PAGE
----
The biogenesis of HDL particles by cholesterol-laden foam cells in atherosclerotic lesions is crucial for the removal of excess cholesterol from the vessel wall.[26,27] Impairment in the HDL biogenic process contributes to the progression of atherosclerosis. In a Basic Science article entitled 'Desmocollin 1 is abundantly expressed in atherosclerosis and impairshigh-density lipoproteinbiogenesis', Hong Y. Choi and colleagues from the Research Institute of the McGill University Health Centre in Montreal, Quebec, Canada aimed to identify novel cellular factors regulating HDL biogenesis.[28] HDL biogenesis is a process of apolipoprotein-mediated solubilization of specific plasma membrane microdomains generated in cells which have accumulated cholesterol . Using a new method to isolate plasma membrane microdomains interacting with the major HDL protein constituent, apolipoprotein A-I, lipidomic and proteomic analyses of an isolated plasma membrane microdomain revealed that apolipoprotein A-I binds to cholesterol-rich and desmocollin 1-containing microdomains. In this novel apolipoprotein A-I-binding microdomain, desmocollin 1 binds to and prevents apolipoprotein A-I from interacting with another plasma membrane microdomain created by ATP-binding cassette transporter A1 or ABCA1 for the formation of HDL. Inhibition of apolipoprotein A-I desmocollin 1 binding by silencing desmocollin 1 expression or using desmocollin 1-blocking antibodies increases apolipoprotein A-I accessibility to ABCA1-created microdomains and thus enhances HDL biogenesis. Importantly, desmocollin 1 is abundantly expressed in macrophages and human atherosclerotic lesions, suggesting that desmocollin 1 may contribute to cholesterol accumulation in atherosclerotic lesions by sequestering apolipoprotein A-I and impairing HDL biogenesis. Thus, this suggests that HDL biogenesis and plasma membrane cholesterol levels may be regulated by the relative abundance of ABCA1 and desmocollin 1 domains, and that novel HDL biogenic therapies may be developed by targeting desmocollin 1. The translationability of these findings is outlined in an Editorial by Jean-Claude Tardif from the Montreal Heart Institute in Canada.[29]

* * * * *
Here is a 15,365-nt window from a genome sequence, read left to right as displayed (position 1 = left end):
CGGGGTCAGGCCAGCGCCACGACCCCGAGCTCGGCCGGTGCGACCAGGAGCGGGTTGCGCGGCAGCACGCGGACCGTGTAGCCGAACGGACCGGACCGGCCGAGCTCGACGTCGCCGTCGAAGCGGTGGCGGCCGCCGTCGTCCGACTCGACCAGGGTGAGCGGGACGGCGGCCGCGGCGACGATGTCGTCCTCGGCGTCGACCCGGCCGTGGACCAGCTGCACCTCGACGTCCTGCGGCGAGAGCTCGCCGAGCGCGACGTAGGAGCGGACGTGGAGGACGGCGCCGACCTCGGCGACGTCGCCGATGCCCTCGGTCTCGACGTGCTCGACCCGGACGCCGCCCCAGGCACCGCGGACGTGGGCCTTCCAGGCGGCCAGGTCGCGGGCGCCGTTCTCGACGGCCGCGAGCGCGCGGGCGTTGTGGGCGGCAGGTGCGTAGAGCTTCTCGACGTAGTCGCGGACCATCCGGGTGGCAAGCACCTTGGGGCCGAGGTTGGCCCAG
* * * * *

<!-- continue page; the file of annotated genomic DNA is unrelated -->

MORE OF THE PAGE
The editors hope that readers of this issue of the European Heart Journal will find it of interest.